Almost exactly one year after leaving Puerto Vallarta while the pre-pandemic world gasped its last breath, I was back.
Aside from good mask habits by local residents (visitors, unfortunately, tended to be less vigilant), the Puerto Vallarta that has captured the imaginations of leisure travelers in the decades since the John Houston film Night of the Iguana put it on the map remains largely unchanged.
Residents and visitors still enjoy leisurely walks down the oceanfront Malecon, stopping to take in the whimsical sculpture art or buy a cup of tuba, a refreshing drink made from fermented palm sap mixed with peanuts and fresh apple chunks.
They might perhaps climb the steep hills to Gringo Gulch to seek out the two houses Richard Burton acquired and built a sky bridge between so Elizabeth Taylor wouldn’t have to cross the street to meet him. Or they might book a table at La Capella to take in spectacular views of Banderas Bay over the historic church steeple while strolling musicians coax out the 50 Most Romantic Songs for Violin Trios.
Visitors who’ve long loved Puerto Vallarta and keep going back to the city to revisit treasured favorite haunts will find their time well-spent, for the pace of change here is deliciously languid—yet at the same time curiously steady.
There always seems to be another resort tower added to the sprawling all-inclusive resorts, or another big box store added to accommodate the area’s growing population. There was plenty of excited chatter about the new freeway to Guadalajara, cutting overland travel time to just over two hours—little more than ten years ago, it took more than eight.
The city seemed oddly calm for a Spring Break season. While populated, the streets and attractions were by no means crowded, no doubt aided by the lack of cruise ships. The modern facility that would normally see calls by 2,000+ passenger cruise liners served only day boat departures and sunset booze cruises.
Even the day boats were about half full, although some of that’s attributable to social distancing rules implemented by the operators. Our Vallarta Adventures excursion catamaran to Las Caletas was roughly half full, which made for a comfortable ride along the waterfront before arriving close alongside “The Arches” or Los Arcos de Mismaloya—a national park and sanctuary for nesting birds—before trooping onward to the former beachside home of director John Huston.
This is the type of excursion beloved by Puerto Vallarta visitors for decades. We arrived to the idyllic spot where we and a hundred and fifty of our new friends could swim, laze in hammocks or beach chairs, take cooking classes, sample mezcal and chapulines (toasted grasshoppers), have a massage, dive, snorkel or hang out with resident parrots and flamingos, all moved along by outgoing staff and free-flowing tipple from the open bar.
Less well known, even for the Puerto Vallarta acolyte, is the growing eco resort scene. While Puerto Vallarta’s tourism facilities have expanded outward across Banderas Bay into areas north and south of the city, the southern peninsula of Cabo Corrientes (Cape Currents) remains relatively untouched past the point where the road turns inland.
Quite near Las Caletas, is Quimixto (both are only accessible via water) a town of around 400 on a beach with a boat pier where burros still carry loads up bucolic streets fronted by fruit and drink stands. This quiet, picturesque town is the nearest settlement to the eco resort Xinalani Retreat , which appears almost carved out of the jungle-blanketed mountainside that vaults straight up from the sandy beach.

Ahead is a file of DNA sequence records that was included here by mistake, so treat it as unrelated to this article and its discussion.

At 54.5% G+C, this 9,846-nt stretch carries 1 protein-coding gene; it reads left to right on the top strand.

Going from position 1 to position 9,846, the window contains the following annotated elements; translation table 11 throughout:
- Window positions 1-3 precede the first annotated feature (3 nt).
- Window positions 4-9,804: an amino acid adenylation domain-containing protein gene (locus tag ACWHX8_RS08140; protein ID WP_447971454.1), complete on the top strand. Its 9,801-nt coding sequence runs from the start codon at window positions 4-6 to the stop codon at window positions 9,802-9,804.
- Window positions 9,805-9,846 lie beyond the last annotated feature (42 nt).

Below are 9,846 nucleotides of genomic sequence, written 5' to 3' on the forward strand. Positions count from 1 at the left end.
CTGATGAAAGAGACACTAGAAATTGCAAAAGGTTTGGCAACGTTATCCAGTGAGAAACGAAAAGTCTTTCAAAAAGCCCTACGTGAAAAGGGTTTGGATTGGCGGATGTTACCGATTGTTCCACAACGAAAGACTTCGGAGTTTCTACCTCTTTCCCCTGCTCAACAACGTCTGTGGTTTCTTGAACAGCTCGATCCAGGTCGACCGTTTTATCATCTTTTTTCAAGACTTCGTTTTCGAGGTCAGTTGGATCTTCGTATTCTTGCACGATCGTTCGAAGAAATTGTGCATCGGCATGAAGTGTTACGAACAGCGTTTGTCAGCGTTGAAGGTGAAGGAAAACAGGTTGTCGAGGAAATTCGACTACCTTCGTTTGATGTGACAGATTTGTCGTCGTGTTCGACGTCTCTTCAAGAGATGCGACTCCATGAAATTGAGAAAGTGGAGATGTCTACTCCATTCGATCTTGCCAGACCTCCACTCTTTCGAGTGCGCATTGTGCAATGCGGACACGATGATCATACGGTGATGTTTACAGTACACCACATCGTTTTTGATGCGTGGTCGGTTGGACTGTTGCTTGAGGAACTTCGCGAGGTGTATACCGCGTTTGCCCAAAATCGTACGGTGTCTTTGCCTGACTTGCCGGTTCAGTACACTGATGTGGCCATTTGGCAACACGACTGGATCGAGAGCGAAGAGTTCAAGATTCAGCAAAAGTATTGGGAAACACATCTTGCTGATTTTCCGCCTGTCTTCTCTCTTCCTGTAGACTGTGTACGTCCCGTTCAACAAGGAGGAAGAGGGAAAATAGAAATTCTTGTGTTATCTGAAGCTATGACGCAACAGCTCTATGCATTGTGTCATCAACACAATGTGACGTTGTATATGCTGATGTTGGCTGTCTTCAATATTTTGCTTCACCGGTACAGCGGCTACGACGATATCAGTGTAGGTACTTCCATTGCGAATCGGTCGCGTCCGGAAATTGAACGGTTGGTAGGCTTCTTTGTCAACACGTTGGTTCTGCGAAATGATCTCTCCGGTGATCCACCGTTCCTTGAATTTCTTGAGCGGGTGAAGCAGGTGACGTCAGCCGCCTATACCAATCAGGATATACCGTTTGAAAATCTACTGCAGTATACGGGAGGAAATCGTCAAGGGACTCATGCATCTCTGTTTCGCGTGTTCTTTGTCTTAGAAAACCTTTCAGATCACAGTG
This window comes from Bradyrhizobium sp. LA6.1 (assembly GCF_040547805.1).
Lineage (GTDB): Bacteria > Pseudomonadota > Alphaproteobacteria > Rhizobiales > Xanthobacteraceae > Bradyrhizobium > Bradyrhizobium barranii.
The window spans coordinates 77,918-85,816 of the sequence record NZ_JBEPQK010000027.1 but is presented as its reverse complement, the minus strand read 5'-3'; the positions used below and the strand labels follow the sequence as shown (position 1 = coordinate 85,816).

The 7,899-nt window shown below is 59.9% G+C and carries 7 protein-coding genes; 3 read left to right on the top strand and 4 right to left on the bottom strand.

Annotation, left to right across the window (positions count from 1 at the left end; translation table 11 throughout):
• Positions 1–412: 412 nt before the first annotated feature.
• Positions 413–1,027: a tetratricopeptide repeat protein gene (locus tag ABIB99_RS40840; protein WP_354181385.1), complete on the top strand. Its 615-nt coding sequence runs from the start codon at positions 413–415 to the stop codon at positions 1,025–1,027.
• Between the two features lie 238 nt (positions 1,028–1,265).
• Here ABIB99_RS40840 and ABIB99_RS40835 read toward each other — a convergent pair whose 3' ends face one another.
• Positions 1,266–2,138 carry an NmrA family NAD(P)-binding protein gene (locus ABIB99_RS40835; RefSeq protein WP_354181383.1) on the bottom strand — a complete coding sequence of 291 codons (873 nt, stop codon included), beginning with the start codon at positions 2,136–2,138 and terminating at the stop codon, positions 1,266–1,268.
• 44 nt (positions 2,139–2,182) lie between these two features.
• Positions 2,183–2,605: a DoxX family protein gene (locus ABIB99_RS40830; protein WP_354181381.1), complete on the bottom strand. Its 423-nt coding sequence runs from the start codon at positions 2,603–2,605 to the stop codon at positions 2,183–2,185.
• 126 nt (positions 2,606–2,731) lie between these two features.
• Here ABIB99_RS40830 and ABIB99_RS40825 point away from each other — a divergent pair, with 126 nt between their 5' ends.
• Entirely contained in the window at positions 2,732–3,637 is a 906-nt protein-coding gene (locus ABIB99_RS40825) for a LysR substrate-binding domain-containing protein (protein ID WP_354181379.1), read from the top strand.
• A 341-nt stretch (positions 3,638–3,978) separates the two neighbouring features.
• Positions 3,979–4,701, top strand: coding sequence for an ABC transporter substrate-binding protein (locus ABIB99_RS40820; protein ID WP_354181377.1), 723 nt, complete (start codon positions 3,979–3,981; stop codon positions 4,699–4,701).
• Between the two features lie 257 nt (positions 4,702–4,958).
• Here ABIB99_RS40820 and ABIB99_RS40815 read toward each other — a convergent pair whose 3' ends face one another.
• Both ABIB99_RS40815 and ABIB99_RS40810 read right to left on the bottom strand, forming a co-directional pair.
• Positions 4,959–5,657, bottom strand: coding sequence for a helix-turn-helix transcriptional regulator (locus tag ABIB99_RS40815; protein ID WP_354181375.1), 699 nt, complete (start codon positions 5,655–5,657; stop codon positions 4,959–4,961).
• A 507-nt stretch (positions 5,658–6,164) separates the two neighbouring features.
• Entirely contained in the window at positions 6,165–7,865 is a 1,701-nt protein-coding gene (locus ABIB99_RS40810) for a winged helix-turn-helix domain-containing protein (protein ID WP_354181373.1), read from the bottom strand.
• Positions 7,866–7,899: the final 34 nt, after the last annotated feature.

It feels almost a complete world away from the city’s sprawling all-inclusive resorts. With just a handful of units ranging from shared dormitories to private villas, all of them are three-walled accommodations, allowing guests to take in the sea air. The vibe is sort of European beach club meets yoga retreat, with day beds and recliners dotting the infinity pool and beachfront. Slightly up the hill are spa cabanas perched over the beach with windows propped open to allow the sound of the waves into the treatment sanctuary.
Yoga is definitely a primary activity here, with open-air studios further up the mountain offering spectacular views and fantastical environments for holding poses. Meals are included in the room rates; for luncheon we dined on fresh catch, roast chicken (the menu is vegetarian-friendly and avoids red meat), gazpacho, aguachile with shrimp and local mushrooms, brown rice pilaf tossed with local fruit and wine-poached pears.
Another delight to discover in town is the intimate Casa Velas in the Marina Vallarta neighborhood. An all-inclusive, adults-only sister property to the sprawling Velas Vallartas just a few blocks away, this charming property fronting a golf course is popular with repeat visitors seeking a lower-key Puerto Vallarta experience. Guests can still take in the Pelicanos beach at Tau Beach Club, to which the hotel offers a free shuttle. On-site, there’s a sublime restaurant and serene plunge pool with swim-up bar.
Perhaps most important in the current environment, Casa Velas also maintains a certified COVID-19 test collection site on property, returning results within 24 hours. At the time of this writing, they had not had a guest or employee return a positive result, but guests who do test positive are offered significant discounts on accommodations for their quarantine period.
On balance, it was wholly satisfying to learn that Puerto Vallarta has returned to a relative semblance of normal just a year after the tourism industry turned upside down—both in the form of long-treasured attractions and excursions, plus newer, more modern options for the cosmopolitan traveler seeking new experiences.
Transportation, accommodations and activities were furnished by Visit Puerto Vallarta and partners in preparation for this story.